By Michelle Roberts
BBC News health reporter
Figures show a large rise in patients admitted to hospitals in England due to cannabis, and experts are warning these may be the tip of the iceberg.
Jason blames cannabis for his mental health problems
Two ex-users of the drug describe their experiences.
Jason Pegler, now aged 32, was 14 when he first began smoking cannabis.
It started out as a bit of fun that he would do now and again, but soon he was smoking it most days.
"It made me more withdrawn as a person and paranoid.
"And over the years, it made me want to take more drugs, like ecstasy," Jason recalls.
At the age of 17, Jason was hospitalised for a manic episode and the doctors there diagnosed his bipolar disorder or manic depression.
"Cannabis was definitely the trigger. I came down from the high after two weeks and realized that I was in a mental hospital. It was then that I decided I would never do drugs again."
Jason now works as a publisher of mental health books in London.
"I know from the books I publish and the people I help everyday that cannabis alone causes psychosis, and also schizophrenia. I know of hundreds and hundreds of cases.
"So I'm not surprised more and more are being admitted to hospital."
Hallucinations and blackouts
Jo, a 22-year-old from Cambridge, was 13 when she first tried cannabis.
"I had such a horrible night that I didn't do it again for some time. But then when I was 17 my friends were doing it so I tried it again. And it became a habit.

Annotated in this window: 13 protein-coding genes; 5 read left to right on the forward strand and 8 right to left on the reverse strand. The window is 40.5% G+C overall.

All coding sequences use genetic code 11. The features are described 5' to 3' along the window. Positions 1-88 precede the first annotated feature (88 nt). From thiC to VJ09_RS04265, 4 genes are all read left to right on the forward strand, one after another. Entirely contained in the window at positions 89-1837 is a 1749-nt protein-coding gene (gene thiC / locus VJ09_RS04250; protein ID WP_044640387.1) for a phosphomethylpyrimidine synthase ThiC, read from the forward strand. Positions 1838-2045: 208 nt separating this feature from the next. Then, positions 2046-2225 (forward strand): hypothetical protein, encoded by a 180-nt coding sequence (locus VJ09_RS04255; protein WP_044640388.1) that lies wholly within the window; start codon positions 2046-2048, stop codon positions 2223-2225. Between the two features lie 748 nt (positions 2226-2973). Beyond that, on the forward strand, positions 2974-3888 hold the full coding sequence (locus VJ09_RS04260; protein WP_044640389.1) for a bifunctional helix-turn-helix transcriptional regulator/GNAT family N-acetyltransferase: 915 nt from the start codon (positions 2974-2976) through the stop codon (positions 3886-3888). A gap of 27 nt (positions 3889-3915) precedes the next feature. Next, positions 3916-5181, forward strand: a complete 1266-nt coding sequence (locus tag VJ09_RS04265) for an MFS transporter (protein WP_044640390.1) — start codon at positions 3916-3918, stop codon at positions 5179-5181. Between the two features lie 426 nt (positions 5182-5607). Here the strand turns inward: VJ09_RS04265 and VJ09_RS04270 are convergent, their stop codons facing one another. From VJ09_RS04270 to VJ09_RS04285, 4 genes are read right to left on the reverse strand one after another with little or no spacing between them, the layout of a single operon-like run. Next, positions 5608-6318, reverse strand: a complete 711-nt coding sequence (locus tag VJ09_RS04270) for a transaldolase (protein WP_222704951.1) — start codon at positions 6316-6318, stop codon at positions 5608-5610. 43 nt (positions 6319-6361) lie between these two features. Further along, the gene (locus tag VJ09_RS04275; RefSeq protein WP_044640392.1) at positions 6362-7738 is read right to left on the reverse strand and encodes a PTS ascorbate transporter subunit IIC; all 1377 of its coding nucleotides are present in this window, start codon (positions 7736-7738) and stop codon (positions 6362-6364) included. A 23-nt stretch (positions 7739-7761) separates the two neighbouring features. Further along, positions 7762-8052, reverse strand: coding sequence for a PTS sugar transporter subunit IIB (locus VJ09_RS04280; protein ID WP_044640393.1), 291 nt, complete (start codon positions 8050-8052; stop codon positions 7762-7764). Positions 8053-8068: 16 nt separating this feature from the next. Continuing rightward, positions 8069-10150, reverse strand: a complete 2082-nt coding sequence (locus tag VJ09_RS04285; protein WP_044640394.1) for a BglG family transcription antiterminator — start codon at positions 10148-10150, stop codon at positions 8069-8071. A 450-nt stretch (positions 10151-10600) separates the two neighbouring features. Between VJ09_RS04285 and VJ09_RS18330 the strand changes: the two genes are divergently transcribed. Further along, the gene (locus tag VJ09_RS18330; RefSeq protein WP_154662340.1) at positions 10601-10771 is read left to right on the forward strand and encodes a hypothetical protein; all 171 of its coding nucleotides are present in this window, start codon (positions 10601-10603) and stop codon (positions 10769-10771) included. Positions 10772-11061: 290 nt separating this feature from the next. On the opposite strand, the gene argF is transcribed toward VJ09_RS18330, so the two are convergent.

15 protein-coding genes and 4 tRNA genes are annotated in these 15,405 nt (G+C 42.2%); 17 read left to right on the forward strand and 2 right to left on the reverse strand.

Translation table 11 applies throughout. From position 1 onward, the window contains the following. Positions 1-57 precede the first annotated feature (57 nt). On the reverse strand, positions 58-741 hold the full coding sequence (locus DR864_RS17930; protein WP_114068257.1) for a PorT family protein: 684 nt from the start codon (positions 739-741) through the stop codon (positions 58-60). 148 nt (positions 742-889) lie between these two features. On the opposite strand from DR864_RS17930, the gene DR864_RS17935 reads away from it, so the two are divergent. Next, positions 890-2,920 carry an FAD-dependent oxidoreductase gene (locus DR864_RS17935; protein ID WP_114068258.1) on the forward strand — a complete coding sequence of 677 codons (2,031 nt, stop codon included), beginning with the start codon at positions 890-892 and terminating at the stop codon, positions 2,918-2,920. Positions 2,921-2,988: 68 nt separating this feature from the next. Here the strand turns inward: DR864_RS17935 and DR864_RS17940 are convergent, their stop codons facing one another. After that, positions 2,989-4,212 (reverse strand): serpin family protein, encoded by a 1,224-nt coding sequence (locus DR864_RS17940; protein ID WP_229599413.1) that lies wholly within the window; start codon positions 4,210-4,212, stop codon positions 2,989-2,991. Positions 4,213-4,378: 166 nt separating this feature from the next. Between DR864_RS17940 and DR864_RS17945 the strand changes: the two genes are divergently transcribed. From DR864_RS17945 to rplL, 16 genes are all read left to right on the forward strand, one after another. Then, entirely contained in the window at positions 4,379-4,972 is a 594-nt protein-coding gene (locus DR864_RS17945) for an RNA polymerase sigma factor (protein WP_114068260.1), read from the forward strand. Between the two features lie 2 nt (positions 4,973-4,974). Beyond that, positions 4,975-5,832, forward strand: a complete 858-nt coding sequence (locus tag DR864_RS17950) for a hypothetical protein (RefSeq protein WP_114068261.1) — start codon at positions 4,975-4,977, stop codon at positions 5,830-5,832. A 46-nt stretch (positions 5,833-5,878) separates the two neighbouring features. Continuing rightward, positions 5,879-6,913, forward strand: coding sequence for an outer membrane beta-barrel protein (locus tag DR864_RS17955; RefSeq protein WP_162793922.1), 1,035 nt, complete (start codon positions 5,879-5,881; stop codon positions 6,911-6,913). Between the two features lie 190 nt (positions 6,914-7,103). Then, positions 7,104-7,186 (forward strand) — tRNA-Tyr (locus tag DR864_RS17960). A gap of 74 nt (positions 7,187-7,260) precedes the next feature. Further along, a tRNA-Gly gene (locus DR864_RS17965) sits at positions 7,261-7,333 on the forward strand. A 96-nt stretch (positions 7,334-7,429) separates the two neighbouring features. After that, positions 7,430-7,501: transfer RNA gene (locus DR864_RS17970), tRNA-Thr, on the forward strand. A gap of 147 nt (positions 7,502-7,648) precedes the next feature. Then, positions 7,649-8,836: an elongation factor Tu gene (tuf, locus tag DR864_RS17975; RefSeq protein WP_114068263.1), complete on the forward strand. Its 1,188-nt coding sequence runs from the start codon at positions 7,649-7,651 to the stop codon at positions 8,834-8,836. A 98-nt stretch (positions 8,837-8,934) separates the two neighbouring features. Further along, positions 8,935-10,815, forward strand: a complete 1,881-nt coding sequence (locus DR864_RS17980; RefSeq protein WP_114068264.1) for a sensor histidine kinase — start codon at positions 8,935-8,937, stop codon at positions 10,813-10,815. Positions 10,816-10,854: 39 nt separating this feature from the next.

"The thing with cannabis is, it's only with hindsight that you can see how you fell into it.
"At the time I saw it as a treat. I would have a spliff at 8am before work, another at lunchtime and one as soon as I finished for the day. I could smoke between six and 20 joints a day.
"At the time, it was not the problem it was the cure. It made me feel less anxious and paranoid."
But that changed. Jo said she began smoking more and more cannabis just to get the same effect. She also tried other drugs to counter some of the side effects.
"I would use speed to combat the cannabis and night nurse to help me sleep."
Jo said the cannabis caused big gaps in her memory - some over a period of months. "And I would cough up black gunk because I was smoking so much," she said.
Jo also experienced some acute psychotic episodes.
"They were extremely scary. I used to hallucinate that there were spiders crawling all over me and my bedroom walls were bleeding."
At the age of 20, when she began to hear voices in her head, Jo decided that she needed help and wanted to quit using drugs.
She has been clean for 20 months.
She advised anyone who was having a problem with cannabis to seek help.
"There is help out there. You don't need to suffer in silence."
Jo is not her real name. She wishes to remain anonymous.